by Joan Wadelton, Guest Contributor
The Department of State's administrative misdeeds have become increasingly serious, much more commonplace and disturbingly costly. The list of failures across the spectrum of management functions (by which I mean the operational side of the agency – such as security, personnel, procurement and embassy construction and maintenance) is growing and this trend shows no sign of abating.
Indeed, State's own Office of Inspector General recently published reports that spotlight problems that have mired State's operations. Among these are the absence of documents accounting for the expenditure of six billion dollars of contracts in Iraq, irregularities associated with a billion dollar medical services contract in Iraq, and significant internal controls deficiencies in financial reporting, property and equipment management, budgetary accounting and information technology.
These scandals and irregularities are embarrassing, unnecessary and damage the prestige and reputation of the United States at home and abroad. They also undermine the implementation of US foreign policy and waste American taxpayer money. Repairing the damage will require both replacement of the current cadre of senior career officials and extensive reform of the institution.
There are multiple causes for this troubling state of affairs. WhirledView author Patricia Kushlis has written extensively on the corruption and incompetence that plague State's personnel system. She has also described in depth the longstanding absence of both internal and external oversight. However, there is another problem that must be addressed: the antiquated, bloated and irrational structure of management operations at State. In this article I map out a new management structure that would address these and other problems.
TODAY'S STRUCTURE: AN OVERLY LARGE AND INCOHERENT GROUPING OF FUNCTIONS UNDER ONE UNDER SECRETARY FOR MANAGEMENT
The State Department's administrative responsibilities are neither structured to maximize efficiency and effectiveness, nor to promote fiscal responsibility. The current organizational chart groups the institution's numerous and diverse management functions into a single bureaucratic unit (“the M family”), under a sole senior official (the Under Secretary for Management).
See State's organization chart here:
The current make-up of the M family neither reflects the creation of new Bureaus in State in recent years, nor the importance of security and information technology in today's world. Functions of a more recent vintage -- such as information technology – are located organizationally with longstanding and unrelated offices such as medical services. More oddly, Consular Affairs – a non-management Bureau and once an independent entity – is included in the M family.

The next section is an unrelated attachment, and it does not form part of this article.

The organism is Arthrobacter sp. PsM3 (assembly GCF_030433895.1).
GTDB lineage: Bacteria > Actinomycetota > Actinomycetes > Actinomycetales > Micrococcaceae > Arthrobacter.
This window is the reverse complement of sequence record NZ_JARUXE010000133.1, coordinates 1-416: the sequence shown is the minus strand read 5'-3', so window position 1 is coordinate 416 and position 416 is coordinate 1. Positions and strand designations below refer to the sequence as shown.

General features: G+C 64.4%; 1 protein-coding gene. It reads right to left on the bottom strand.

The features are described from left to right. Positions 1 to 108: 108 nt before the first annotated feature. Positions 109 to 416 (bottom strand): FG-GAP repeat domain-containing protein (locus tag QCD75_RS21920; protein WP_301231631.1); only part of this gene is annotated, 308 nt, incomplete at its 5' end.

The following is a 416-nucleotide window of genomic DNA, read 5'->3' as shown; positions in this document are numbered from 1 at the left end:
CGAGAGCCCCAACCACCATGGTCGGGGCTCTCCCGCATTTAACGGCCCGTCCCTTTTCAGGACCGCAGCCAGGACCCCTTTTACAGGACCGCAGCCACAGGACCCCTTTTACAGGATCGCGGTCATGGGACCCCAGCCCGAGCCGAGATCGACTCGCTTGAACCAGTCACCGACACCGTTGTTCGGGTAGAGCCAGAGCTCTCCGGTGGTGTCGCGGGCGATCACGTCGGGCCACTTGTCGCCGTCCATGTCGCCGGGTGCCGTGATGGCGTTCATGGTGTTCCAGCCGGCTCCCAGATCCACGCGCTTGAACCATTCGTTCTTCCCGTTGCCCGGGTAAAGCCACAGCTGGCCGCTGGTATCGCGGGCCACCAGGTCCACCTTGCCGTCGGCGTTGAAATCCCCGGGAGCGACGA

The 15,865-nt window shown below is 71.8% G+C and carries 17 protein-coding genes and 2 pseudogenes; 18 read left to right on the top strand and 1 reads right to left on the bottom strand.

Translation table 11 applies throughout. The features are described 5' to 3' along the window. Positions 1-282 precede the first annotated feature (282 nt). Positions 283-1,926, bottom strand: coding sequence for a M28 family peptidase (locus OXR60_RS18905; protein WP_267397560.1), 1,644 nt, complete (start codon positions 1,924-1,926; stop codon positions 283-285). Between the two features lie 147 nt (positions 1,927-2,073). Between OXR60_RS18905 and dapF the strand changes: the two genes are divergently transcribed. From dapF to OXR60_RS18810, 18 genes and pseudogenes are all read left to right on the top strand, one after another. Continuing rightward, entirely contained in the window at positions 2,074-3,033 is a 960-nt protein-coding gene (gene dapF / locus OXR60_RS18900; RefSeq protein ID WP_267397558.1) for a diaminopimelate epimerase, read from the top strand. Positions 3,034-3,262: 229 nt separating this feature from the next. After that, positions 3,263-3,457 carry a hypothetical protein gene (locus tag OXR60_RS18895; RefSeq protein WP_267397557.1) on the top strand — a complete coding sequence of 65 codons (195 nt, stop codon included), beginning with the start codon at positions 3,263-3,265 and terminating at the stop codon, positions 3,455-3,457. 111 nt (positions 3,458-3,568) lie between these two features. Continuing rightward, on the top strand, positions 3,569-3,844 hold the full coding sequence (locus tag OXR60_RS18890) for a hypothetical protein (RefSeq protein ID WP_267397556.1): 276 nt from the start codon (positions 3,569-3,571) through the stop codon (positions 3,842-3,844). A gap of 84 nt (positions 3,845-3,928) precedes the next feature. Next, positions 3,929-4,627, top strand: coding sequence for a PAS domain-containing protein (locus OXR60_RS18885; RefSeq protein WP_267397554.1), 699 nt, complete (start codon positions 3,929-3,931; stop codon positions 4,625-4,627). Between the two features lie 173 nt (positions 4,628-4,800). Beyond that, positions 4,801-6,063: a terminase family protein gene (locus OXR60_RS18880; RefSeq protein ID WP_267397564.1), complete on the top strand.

Grouping together such an enormous collection of unrelated, high-budget and critical functions ensures that no single person in the role of Under Secretary will have the expertise or time to administer everything competently. Moreover, placement of decision-making in the hands of a single individual impedes healthy competition for resources among senior management staff, who should be obliged to defend their requests for funding and programs against the requests of other Bureaus and offices.
Most seriously, the grouping of so many functions under one decision-maker leaves the door open to cronyism and corruption; closing off competing voices can too easily discourage or silence legitimate dissent. This is a particular concern when duties involving the negotiation and implementation of contracts are not segregated from the funding of those same contracts.
SUGGESTIONS FOR MODERNIZATION OF STATE'S MANAGEMENT PORTFOLIO
(For proposed new organization chart see end of this article).
1) Replace the existing Under Secretary for Management with four new Under Secretaries who each oversee offices and bureaus grouped together by function
Because the M portfolio is too large and too diverse to be managed as one entity by one person, it should be broken up and reconfigured into more logical sub-elements. The existing Under Secretary for Management title and portfolio would be eliminated and four new Under Secretaries created – each overseeing a portfolio of related functions in which he/she would have expertise.* These four Under Secretaries would report to the Deputy Secretary for Management.
Such a management construct would encourage open and candid debate among the various Under Secretaries for finite resources, as each would need to justify his/her programmatic and funding requests to the Deputy Secretary.
Separating the current M portfolio into four distinct units would serve as an anti-corruption mechanism by introducing four tracks of accountability – one for each Under Secretary. Dividing up areas of management responsibilities would enable a more effective and precise identification of responsibility in the event of irregularities.
2) Move the Consular Affairs Bureau out of the management realm
Both overseas and in Washington, consular work – visa issuance, assistance to American citizens and the processing of immigrants – is a critical element of US foreign and national security policy. However, consular work is not a management function and consequently the Bureau of Consular Affairs has no place in the management world. It should be relocated and placed under the existing Under Secretary for Civilian Security, Democracy and Human Rights, which oversees related issues.